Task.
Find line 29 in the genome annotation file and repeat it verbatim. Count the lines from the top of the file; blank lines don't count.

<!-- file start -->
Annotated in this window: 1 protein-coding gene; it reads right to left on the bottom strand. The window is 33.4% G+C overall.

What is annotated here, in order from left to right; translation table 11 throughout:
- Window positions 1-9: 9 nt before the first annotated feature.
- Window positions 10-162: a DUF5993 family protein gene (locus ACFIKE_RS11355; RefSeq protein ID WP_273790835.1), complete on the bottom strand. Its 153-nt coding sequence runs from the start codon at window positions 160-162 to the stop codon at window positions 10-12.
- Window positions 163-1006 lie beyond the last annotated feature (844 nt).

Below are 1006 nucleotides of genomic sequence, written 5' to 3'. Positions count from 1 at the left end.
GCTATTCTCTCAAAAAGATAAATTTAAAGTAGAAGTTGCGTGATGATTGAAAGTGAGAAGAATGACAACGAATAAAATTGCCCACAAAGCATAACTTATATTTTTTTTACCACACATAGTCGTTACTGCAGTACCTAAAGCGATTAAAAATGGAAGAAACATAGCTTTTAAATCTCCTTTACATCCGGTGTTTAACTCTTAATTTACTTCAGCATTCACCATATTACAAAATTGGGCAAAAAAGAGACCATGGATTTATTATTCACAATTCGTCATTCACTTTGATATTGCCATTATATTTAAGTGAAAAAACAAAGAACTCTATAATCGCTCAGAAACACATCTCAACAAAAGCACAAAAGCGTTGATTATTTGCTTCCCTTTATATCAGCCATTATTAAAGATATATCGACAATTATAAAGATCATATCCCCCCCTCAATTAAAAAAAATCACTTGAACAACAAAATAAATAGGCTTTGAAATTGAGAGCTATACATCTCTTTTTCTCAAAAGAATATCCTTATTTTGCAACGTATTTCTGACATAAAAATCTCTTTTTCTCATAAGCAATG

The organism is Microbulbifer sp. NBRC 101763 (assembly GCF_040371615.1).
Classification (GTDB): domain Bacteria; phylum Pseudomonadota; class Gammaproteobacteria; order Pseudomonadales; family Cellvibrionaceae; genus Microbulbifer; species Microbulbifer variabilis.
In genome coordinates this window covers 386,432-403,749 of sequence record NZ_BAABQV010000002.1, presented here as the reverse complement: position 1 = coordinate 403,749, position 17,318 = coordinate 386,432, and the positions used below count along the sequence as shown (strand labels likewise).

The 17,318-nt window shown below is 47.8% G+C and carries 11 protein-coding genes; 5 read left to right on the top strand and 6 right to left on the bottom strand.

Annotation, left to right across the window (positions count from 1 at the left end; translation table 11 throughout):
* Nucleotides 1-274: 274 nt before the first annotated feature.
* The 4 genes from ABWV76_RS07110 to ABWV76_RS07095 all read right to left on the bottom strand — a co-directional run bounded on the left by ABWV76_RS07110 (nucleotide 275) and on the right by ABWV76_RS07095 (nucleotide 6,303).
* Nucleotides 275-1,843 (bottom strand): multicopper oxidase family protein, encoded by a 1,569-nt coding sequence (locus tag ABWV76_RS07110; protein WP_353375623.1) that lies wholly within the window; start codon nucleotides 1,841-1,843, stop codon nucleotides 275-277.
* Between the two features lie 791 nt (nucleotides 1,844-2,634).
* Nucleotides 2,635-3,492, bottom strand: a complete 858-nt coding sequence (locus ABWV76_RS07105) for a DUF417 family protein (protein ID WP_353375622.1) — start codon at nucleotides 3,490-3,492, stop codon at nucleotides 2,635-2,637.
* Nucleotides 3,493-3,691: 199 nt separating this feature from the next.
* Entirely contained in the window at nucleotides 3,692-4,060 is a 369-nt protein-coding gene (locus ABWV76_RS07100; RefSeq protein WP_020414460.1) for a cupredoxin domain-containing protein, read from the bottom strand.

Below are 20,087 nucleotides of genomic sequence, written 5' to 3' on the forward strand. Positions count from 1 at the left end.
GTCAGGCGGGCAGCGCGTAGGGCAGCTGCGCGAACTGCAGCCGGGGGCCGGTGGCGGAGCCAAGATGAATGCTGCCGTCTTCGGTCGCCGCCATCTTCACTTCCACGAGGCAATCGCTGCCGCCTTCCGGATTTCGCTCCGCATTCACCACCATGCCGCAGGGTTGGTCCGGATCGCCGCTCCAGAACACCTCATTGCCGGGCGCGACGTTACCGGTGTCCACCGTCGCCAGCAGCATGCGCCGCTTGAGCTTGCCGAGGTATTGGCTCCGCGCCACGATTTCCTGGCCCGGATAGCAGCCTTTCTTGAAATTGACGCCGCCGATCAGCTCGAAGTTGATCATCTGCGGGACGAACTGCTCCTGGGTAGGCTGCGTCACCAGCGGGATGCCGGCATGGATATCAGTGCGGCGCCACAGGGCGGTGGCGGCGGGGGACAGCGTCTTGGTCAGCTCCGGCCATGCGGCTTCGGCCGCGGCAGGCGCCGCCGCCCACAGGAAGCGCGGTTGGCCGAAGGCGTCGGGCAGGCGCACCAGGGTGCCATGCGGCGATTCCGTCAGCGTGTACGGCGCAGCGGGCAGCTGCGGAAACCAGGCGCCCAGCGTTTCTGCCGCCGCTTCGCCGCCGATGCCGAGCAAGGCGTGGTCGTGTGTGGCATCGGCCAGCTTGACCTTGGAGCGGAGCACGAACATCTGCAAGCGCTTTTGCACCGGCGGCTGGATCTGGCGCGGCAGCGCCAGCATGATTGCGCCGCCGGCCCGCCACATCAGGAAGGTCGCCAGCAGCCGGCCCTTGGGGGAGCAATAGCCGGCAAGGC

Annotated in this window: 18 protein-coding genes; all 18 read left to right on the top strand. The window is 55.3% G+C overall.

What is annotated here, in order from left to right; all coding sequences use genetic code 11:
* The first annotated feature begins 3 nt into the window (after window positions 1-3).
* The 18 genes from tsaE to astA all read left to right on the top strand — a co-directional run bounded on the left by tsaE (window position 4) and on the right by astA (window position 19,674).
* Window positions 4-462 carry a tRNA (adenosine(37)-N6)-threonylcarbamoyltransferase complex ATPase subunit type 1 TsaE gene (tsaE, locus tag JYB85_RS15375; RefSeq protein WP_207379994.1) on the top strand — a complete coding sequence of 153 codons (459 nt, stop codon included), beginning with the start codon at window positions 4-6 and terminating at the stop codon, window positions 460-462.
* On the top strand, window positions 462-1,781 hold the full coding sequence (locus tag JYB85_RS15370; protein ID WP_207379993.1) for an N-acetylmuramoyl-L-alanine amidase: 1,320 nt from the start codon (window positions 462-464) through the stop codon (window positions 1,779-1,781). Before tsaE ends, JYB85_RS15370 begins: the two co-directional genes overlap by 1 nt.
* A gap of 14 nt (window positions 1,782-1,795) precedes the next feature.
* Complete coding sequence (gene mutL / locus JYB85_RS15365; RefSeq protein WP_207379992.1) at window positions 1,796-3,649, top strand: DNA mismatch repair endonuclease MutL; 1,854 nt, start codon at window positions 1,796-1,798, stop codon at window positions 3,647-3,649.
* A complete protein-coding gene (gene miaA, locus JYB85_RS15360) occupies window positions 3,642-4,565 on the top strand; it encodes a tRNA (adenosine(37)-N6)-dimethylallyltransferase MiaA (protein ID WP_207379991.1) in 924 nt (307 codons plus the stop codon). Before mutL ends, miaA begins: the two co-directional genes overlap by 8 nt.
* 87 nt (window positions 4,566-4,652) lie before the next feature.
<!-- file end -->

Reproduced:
* Complete coding sequence (gene mutL / locus JYB85_RS15365; RefSeq protein WP_207379992.1) at window positions 1,796-3,649, top strand: DNA mismatch repair endonuclease MutL; 1,854 nt, start codon at window positions 1,796-1,798, stop codon at window positions 3,647-3,649.